Before the festival day of the pasch, Jesus knowing that his hour was come, that he should pass out of this world to the Father: having loved his own who were in the world, he loved them unto the end (Jn 13:1).
Dear Brothers and Sisters in Christ,
My very dear sons,
The verse just quoted, taken from the Gospel according to Saint John, says it all. The entire mystery of Maundy Thursday is contained as if in a spiritual seed in these few words: the washing of the feet, the institution of the Most Holy Eucharist, Christ’s painful awareness of Judas’ betrayal, and the beginning of the Passion. It is all there. “He loved them until the end,” that is to say, to the utmost, until the last moment, until His human physical and spiritual strength were exhausted, until the end of the world, this world that is in time and has a beginning and an end. God is love, Saint John teaches us elsewhere (I Jn 4:16). God is not just loving but love itself, love that is transcendent, divine, perfect, love that goes all the way. This divine loves shines forth as never before in the person of the Messiah at the moment of the Passion.
It was no easy matter to express such a love in a few gestures, but Our Lord, in His divine wisdom, managed to accomplish just that. The ominous signs that begin to accumulate around the life of the Savior at this supreme moment and the physical darkness itself only underline the luminous reality of God’s love made manifest in the soon-to-be-crucified Jesus. It all points to the same thing, clearly, forcefully, unambiguously. But the Apostles, these men destined to be the pillars of the Church, have no clue at this moment. They are in the dark, without understanding. Saint John, the contemplative, the one closest to the Master during the Last Supper, sees in this darkness more than the others, but he too will realize the full meaning of it all only later.
Are we also in the dark? Let us try at least to understand something.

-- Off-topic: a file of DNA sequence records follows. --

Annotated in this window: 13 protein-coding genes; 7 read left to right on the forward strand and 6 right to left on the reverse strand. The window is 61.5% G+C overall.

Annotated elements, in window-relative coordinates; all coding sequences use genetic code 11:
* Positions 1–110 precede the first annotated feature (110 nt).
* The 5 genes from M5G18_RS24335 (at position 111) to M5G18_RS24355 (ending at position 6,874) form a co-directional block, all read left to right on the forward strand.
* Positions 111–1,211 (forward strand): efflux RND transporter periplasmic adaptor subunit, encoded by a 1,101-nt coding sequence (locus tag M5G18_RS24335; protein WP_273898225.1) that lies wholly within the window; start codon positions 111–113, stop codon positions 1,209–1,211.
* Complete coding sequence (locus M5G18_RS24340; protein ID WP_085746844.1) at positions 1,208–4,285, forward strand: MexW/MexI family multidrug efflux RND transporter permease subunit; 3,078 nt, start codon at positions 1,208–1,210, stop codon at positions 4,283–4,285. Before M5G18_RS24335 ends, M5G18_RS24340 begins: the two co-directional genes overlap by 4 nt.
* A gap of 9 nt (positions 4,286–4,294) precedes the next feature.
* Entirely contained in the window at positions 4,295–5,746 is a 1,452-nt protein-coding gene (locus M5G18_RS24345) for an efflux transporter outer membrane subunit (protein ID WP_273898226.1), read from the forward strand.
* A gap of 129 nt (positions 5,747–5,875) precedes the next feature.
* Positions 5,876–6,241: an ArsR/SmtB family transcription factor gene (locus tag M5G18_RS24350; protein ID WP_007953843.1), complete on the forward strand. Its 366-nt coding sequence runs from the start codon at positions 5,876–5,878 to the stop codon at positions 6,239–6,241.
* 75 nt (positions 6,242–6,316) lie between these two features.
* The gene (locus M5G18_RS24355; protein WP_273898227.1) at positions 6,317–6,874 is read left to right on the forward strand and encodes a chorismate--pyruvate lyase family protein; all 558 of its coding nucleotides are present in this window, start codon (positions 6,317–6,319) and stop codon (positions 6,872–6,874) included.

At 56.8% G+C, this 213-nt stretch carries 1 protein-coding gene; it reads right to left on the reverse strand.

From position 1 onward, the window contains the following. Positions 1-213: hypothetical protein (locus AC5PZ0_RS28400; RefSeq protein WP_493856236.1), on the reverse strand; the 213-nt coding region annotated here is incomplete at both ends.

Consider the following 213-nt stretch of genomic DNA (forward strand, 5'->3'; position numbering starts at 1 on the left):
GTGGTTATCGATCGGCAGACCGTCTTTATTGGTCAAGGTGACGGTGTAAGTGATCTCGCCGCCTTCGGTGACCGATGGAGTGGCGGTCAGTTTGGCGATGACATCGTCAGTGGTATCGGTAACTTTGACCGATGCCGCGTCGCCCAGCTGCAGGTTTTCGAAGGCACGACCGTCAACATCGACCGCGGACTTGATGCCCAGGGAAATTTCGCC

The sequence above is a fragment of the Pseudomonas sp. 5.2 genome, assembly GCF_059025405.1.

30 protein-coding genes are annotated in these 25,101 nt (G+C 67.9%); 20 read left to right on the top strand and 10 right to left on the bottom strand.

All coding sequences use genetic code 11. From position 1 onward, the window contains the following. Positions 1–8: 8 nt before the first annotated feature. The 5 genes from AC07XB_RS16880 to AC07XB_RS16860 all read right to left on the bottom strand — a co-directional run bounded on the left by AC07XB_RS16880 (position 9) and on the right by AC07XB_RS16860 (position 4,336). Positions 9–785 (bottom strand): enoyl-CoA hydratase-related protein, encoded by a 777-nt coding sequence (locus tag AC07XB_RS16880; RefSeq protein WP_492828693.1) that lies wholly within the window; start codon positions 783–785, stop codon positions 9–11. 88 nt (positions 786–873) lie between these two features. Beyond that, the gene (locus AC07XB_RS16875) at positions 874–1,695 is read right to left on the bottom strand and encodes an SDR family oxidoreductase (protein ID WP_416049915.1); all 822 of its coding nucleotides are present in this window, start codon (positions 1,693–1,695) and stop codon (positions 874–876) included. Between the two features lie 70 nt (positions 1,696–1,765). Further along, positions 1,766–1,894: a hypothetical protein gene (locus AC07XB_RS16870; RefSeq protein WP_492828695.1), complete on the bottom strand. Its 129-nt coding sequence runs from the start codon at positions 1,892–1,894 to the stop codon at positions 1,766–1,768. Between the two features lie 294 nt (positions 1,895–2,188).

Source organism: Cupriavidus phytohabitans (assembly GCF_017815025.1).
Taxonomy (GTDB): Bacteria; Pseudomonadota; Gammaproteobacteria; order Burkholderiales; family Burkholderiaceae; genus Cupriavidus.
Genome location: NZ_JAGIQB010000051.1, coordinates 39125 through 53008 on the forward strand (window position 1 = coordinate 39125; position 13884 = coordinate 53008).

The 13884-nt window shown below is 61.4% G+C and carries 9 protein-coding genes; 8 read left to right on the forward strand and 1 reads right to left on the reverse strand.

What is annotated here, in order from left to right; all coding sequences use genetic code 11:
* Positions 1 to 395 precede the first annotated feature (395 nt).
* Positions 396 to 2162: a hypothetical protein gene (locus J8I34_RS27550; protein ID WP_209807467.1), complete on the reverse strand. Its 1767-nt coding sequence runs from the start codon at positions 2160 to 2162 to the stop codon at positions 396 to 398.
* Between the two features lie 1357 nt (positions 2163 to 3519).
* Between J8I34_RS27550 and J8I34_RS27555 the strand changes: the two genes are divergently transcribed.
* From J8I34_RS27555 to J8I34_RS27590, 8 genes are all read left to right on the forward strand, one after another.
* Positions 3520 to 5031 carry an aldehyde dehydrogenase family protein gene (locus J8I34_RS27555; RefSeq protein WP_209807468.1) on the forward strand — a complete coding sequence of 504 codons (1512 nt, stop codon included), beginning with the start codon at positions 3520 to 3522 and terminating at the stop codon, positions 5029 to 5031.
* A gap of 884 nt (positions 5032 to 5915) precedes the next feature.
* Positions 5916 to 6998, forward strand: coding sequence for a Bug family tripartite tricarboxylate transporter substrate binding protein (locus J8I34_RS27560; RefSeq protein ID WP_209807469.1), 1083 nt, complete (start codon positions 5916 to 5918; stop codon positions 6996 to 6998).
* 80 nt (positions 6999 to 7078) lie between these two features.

First of all, this mystery of Maundy Thursday is about preparing for a world that is beyond our own. This goes against everything that is typical of our age. One of the great masters of modern thought and opponents of Christianity, Friedrich Nietzsche, put it negatively this way.
Remain faithful to the earth, my brothers, with the power of your virtue. Let your gift-giving love and your knowledge serve the meaning of the earth. Thus I beg and beseech you. Do not let them fly away from earthly things and beat with their wings against eternal walls. Alas, there has always been so much virtue that has flown away. Lead back to the earth the virtue that flew away, as I do—back to the body, back to life, that it may give the earth a meaning, a human meaning.
If the Gospel means anything, it means the exact opposite of what Nietzsche suggests. Christ is leading us precisely to “eternal walls,” to the luminous and timeless fortifications of the heavenly Jerusalem, of the City of God far greater than Rome or the earthy Jerusalem. To turn back upon ourselves and our mortal bodies, destined for the grave, is to lock ourselves into the earthly city of despair, the earthly existence that must perish. Maundy Thursday is about Hope. The Holy Eucharist is our bread of eternal Life, our supernatural and supersubstantial bread of the Angels.
Our modern societies are adopting on an ever-increasing scale the logic of Nietzsche and abandoning the logic of Christ. This is why these false values and the Church are presently on a collision course in America—or, perhaps, the collision has already occurred. We followers of the suffering Messiah are heading for Heaven; the other philosophy is heading for earth alone—or even for Hell.